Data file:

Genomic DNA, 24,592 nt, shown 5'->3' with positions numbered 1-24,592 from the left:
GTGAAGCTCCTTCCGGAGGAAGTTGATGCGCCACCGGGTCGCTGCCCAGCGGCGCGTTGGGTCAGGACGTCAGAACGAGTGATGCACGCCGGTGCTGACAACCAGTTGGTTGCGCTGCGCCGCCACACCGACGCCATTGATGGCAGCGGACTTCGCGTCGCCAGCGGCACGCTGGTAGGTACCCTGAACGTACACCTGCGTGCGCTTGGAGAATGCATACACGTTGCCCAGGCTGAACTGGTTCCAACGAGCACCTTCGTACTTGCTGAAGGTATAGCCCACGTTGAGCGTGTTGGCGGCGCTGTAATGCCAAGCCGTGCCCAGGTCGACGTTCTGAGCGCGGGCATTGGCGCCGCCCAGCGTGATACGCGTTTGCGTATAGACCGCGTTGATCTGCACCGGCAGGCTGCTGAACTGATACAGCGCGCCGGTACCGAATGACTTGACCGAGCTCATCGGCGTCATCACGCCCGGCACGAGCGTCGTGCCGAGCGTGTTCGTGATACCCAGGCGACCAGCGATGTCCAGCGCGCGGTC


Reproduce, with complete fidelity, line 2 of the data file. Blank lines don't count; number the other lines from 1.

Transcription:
GTGAAGCTCCTTCCGGAGGAAGTTGATGCGCCACCGGGTCGCTGCCCAGCGGCGCGTTGGGTCAGGACGTCAGAACGAGTGATGCACGCCGGTGCTGACAACCAGTTGGTTGCGCTGCGCCGCCACACCGACGCCATTGATGGCAGCGGACTTCGCGTCGCCAGCGGCACGCTGGTAGGTACCCTGAACGTACACCTGCGTGCGCTTGGAGAATGCATACACGTTGCCCAGGCTGAACTGGTTCCAACGAGCACCTTCGTACTTGCTGAAGGTATAGCCCACGTTGAGCGTGTTGGCGGCGCTGTAATGCCAAGCCGTGCCCAGGTCGACGTTCTGAGCGCGGGCATTGGCGCCGCCCAGCGTGATACGCGTTTGCGTATAGACCGCGTTGATCTGCACCGGCAGGCTGCTGAACTGATACAGCGCGCCGGTACCGAATGACTTGACCGAGCTCATCGGCGTCATCACGCCCGGCACGAGCGTCGTGCCGAGCGTGTTCGTGATACCCAGGCGACCAGCGATGTCCAGCGCGCGGTC